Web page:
The boys kick off Stolen Valor July with the HBO miniseries The Pacific. They discuss WWII, Al Sharpton, and how hot Zach's grandpa is. They also wonder why bin Laden didn't like the USA and declare that Gettysburg is more family friendly than Universal Studios which they encourage listeners to boycott on the heels of J.K. Rowlings transphobia.
The boys discuss a fellow Blue Collar Boston comic, Dane Cook. Jack talks about meeting the creator of Tik Tok and how Gary Gulman punched up his anti semitic joke. John Paul does his first "thought about" writing exercise and Zach maintains that Ralphie May did not die from obesity - he was killed by Jillian Michaels.
The boys weigh in on a sensational sports documentary about Michael Jordan. They talk Ken Burns negativity, Jimmy Kimmel's blackface portrayal of Karl Malone, and John Paul gets involved in North Korea's infiltration of the LPGA.
Zach maintains that Tom Brady is an insignificant cultural hero and Dennis Rodman shifted the Overton Window. Meme Minute gets a little out of control and Guillermo is not who we think he is.
The boys discuss an HBO hit about polygamy - Big Love. They debate whether or not Muhammad or Joseph Smith have the world's most famous undercarriage. Jack has a barber accident that not even Sweeney Todd would commit, asserts that it is very easy to become a State Senator and recommends one just get baptized, but cross your fingers, if you want to appease a friend. John Paul asks why Kim Jong Un's neck is so thick and encourages Bill Paxton to take a fourth celebrity wife. Zach perfects his impression of Mike Tyson and adds a Don Corleone voice.
The boys discuss the worst show that HBO has ever made and Hollywood's least worthy leading man - Bobby Cannavale. They wax poetic about the Good Guy Greg meme and determine what is and isn't punk rock. The Ramones are not punk rock, but sobriety, the War in Iraq, and eating a bat in Wuhan is punk rock.
They debate the merit of intimate love scenes, wonder if Ray Romano can handle playing a Jewish character, and posit that you should wait to earn a heroin habit through fame.
The boys revisit a Syfy original about the pandemic, 12 Monkeys. They nail their slightly effeminate Trump impressions, consider if gorillas in Gabon have Boston accents, and brainstorm how they will spend their Trump checks. They hit on politics by using time travel to get to the bottom of Andrew Gillum's sex parties and vote Bill de Blasio a blue-collar Bostonian.
John Paul uses time travel to get intimate with Kim Jong-un and asks a Rabbi for a Hollywood agent recommendation. Jack fails to do basic multiplication, and Zach bemoans that time travel would make Cape traffic worse.
For the first time, the boys review a children's show from the House of the Mouse - Disney. They discuss Nickelodeon conspiracy theories and why it is creepy to know about them. They wonder about Danny Bonaduce's sobriety and if he knows about podcasts.
Jack dreams about a historical fantasy involving the transcontinental railroad and Leland Stanford, Jr. Zach maintains that it is Bill Ray Cyrus who is responsible for the success of Old Town Road and John Paul doles out some Trailer Park Parenting tips. They also debate who has the more attractive daughter: Spielberg or Laurence Fishburne, discuss the nuances of the term person of color, and recommend some decorating schemes for the new Ford Bronco.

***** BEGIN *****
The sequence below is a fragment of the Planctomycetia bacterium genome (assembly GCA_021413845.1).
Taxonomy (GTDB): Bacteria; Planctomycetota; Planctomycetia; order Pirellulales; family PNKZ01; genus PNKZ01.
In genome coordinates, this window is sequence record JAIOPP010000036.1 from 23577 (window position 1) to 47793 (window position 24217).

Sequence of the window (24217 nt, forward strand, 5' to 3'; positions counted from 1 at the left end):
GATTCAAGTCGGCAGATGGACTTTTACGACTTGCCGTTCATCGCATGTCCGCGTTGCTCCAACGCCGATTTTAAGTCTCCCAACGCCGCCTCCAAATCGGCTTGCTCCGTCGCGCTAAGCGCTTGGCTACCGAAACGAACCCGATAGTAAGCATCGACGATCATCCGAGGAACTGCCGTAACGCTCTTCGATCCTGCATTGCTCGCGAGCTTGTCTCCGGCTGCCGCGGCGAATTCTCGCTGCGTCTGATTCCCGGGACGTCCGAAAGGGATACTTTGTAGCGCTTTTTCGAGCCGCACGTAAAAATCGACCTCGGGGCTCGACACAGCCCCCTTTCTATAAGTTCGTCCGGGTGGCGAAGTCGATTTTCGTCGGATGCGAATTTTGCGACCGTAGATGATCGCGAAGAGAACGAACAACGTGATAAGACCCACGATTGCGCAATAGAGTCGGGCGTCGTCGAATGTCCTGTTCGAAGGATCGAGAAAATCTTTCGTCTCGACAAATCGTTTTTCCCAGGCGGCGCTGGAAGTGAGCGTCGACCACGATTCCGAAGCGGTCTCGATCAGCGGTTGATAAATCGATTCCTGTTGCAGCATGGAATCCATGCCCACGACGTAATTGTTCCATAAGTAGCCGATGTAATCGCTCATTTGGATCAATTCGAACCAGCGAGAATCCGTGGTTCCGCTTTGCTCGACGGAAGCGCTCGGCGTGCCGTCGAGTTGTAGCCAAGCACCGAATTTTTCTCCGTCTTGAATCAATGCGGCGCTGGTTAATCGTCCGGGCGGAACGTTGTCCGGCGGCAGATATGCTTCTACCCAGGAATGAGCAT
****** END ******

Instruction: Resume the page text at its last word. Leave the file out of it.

The boys discuss critical darling Bojack Horseman. They talk about how George Bush made John Paul a socialist with his stimulus check, Jack talks quarantine weight gain and maintains that corona lives in fat cells, and Zach concludes that any shows he watched while drinking can be reviewed by the podcast.
Jack can joke about dying in a global pandemic, but is unable to make light of the Tom Brady trade. The boys compare Bojack's weekend furlough activities to the weekend furlough of Willie Horton. They contrast the depression of a certain Boston comic with the depression of Kitty Dukakis. Zach maintains that white people use depression as a fulcrum of victimhood in the era of identity politics and Jack claims it is easy to be queer as a Hasidic Jew.
The boys discuss a new Ashton Kutcher/Netflix Joint - The Ranch. They wonder if Cedric the Entertainer is an aristocratic title that will be passed down when he dies and if the River Styx will start employing electronic tolling soon. They talk about Drake texting young women and brainstorm pop stars that could have a Reba-style sitcom. Jack reunites with some of his TERF friends to win back and old lover and claims that Irish women are never sexualized. John Paul showcases his knowledge of prank shows and Zach grills him on the difference between being "cancelled" and "cancelled as hell" like Orson Scott Card. They also propose that Butterbean compete as a woman at the next Olympics due to his high estrogen levels.
The boys discuss a reality tv show that failed to spawn a Honey Boo Boo type charismatic star: Ice Road Truckers. Scripted reality shows like Duck Dynasty are an episode of Seinfeld compared to this boring drivel. They talk the dangers of trucking, lot lizards, and Bob Kraft asking people to remove their pants.
Jack confuses the Inca for the Inuit, Zach expresses his fear of the underworld, and John Paul admits to being an atheist with a hiccup of doubt in his quivering voice. John Paul maintains that Bikers for Trump are a cherished constituency of the right wing, Zach explains the Hockey Night in Canada controversy, and they agree that the melting Arctic is a glow up for Canada. Also discussed is the benefits of living in the Bronx versus Iraq and why Muslims do finance better than Christians.